Need help? We are here

Are we consequentialists in our everyday activities?
With regards to what Mill has explained in the selection from his work Utilitarianism, consider the question of whether or not people are utilitarians in this sense of term. Not so much that they want to increase pleasure (whether only for themselves or others), but rather do persons act in such a manner that promotes utility (or, efficiency and expediency) for the largest possible amount of people? For instance, consider the firefighter who has a choice to save one child or to save three children. The firefighter does not know any of the children, nor does he know anything about them. But it is reasonable to assume that they would choose to save the three children over the one child. Why? Because that is simply what it would be to fulfill the role of an effective firefighter! However, this is only one instance; overall, do we have reason to believe that happiness for the greatest amount of people over the longest amount of time is in fact the sole criterion of morality as Mill suggests?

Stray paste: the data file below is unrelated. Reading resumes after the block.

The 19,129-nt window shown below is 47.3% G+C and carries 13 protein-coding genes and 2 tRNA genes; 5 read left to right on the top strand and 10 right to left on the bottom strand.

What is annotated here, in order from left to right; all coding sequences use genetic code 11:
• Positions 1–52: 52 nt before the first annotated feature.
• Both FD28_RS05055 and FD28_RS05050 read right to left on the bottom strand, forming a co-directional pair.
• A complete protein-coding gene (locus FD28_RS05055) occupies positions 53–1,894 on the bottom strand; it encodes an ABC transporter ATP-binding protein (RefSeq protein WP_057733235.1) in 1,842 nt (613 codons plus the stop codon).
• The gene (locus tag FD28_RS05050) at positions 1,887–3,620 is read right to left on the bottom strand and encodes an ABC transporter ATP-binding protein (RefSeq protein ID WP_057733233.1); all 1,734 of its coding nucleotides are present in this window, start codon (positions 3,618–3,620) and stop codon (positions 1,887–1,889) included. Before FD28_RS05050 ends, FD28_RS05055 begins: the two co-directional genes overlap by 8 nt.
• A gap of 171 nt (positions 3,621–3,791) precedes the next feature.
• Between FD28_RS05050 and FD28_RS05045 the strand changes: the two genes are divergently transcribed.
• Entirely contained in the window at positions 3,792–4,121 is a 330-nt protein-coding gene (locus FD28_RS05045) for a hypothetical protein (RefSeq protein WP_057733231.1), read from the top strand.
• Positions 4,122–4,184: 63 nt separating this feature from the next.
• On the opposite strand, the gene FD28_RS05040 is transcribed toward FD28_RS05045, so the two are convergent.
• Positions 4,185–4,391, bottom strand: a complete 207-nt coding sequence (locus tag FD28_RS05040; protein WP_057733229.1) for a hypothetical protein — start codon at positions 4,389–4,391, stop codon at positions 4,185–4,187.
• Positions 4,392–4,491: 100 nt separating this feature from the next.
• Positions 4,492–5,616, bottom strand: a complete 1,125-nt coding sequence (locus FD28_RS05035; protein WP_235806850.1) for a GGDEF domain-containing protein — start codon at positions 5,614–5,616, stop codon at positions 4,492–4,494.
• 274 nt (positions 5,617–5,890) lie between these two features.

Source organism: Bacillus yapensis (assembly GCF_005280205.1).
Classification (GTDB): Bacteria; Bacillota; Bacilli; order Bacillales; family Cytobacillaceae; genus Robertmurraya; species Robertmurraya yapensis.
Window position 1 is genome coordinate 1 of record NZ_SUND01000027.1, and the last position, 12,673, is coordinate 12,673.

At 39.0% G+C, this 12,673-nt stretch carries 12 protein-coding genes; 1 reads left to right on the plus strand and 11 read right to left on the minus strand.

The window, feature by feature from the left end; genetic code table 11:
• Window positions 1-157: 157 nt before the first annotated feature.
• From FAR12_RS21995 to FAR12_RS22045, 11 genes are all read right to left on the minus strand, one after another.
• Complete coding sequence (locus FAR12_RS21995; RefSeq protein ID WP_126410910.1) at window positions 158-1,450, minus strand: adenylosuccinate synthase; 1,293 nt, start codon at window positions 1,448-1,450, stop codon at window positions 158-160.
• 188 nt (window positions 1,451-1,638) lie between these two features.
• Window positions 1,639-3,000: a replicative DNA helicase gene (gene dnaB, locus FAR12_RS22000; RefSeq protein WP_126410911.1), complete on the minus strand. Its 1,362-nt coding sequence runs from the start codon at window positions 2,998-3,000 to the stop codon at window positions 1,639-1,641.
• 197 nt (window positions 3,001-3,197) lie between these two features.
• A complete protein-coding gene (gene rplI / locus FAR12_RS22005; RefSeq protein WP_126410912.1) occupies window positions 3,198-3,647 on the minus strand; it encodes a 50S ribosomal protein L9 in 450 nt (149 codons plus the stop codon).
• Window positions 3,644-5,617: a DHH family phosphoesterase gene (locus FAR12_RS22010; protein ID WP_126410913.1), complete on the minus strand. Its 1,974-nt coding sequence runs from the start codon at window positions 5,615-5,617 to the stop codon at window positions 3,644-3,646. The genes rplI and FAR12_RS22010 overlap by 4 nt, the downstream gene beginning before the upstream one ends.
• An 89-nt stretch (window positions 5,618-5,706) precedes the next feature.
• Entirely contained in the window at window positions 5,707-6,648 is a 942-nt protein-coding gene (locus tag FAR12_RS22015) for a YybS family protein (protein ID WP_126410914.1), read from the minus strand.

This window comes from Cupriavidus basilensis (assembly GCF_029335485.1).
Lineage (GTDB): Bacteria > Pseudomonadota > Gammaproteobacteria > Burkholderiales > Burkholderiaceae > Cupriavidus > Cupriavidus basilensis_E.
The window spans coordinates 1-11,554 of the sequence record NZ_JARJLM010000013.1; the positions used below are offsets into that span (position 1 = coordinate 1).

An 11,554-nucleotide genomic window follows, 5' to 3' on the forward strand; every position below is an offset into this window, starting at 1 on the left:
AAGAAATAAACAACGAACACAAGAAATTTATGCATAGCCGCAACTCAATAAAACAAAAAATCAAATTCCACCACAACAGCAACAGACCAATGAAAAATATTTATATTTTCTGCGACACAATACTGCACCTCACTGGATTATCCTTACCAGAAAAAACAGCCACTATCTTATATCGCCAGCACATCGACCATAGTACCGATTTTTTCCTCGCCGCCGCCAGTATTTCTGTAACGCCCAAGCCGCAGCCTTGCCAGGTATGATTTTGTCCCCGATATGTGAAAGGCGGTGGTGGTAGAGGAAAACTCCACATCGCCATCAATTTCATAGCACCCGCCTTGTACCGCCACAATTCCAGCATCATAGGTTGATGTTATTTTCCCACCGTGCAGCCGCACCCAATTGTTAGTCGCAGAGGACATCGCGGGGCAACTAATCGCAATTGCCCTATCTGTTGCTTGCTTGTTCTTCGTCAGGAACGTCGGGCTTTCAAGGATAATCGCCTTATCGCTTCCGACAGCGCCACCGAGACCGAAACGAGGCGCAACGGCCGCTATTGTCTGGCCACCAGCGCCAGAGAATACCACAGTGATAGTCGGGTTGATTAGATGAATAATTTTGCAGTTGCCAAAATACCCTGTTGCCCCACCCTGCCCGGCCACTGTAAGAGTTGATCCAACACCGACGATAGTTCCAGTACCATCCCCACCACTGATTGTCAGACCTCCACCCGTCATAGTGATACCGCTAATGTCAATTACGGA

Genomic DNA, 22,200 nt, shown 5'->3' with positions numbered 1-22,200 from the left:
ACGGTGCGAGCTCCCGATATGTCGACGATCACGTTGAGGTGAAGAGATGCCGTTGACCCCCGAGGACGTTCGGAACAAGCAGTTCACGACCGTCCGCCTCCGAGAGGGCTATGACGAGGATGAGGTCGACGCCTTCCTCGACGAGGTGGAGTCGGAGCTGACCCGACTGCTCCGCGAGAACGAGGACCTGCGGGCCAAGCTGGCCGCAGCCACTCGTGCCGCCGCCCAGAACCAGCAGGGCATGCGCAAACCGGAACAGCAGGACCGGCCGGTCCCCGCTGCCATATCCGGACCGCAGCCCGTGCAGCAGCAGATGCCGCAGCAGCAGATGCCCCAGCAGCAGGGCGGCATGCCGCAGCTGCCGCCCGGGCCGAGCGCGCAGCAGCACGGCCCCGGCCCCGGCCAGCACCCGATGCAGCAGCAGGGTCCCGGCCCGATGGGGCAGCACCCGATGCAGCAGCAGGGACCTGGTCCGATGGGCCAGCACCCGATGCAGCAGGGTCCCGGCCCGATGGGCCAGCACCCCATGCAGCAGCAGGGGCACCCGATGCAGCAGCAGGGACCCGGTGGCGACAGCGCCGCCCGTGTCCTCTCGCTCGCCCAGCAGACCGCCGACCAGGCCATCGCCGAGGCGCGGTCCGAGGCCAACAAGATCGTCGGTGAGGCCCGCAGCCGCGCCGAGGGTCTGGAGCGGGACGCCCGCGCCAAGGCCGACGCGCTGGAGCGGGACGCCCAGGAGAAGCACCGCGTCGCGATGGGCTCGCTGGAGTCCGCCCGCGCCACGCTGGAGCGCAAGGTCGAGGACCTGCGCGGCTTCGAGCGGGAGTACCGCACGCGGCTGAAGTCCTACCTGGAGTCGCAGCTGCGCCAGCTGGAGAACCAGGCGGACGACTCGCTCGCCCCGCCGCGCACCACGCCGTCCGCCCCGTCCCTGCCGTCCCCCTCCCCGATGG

Give an exposition of the argument that Mill provides in the assigned selection. This should include his formulation of the Principle of Utility, on which his argument relies. Then, answer the following question: Why should moral actions just result in maximizing happiness?
Relying on this exposition, and your answer to the previous question, explain how people act, in both day to day and extraordinary circumstances, considering only the consequences of actions.
Required Reading: J.S. Mill Utilitarianism (Selection) (Textbook Pg. 358 – 356)
Recommended Reading: Mills Moral and Political Philosophy – Section 2.0, 2.3, 2.6, 2.7 & 2.11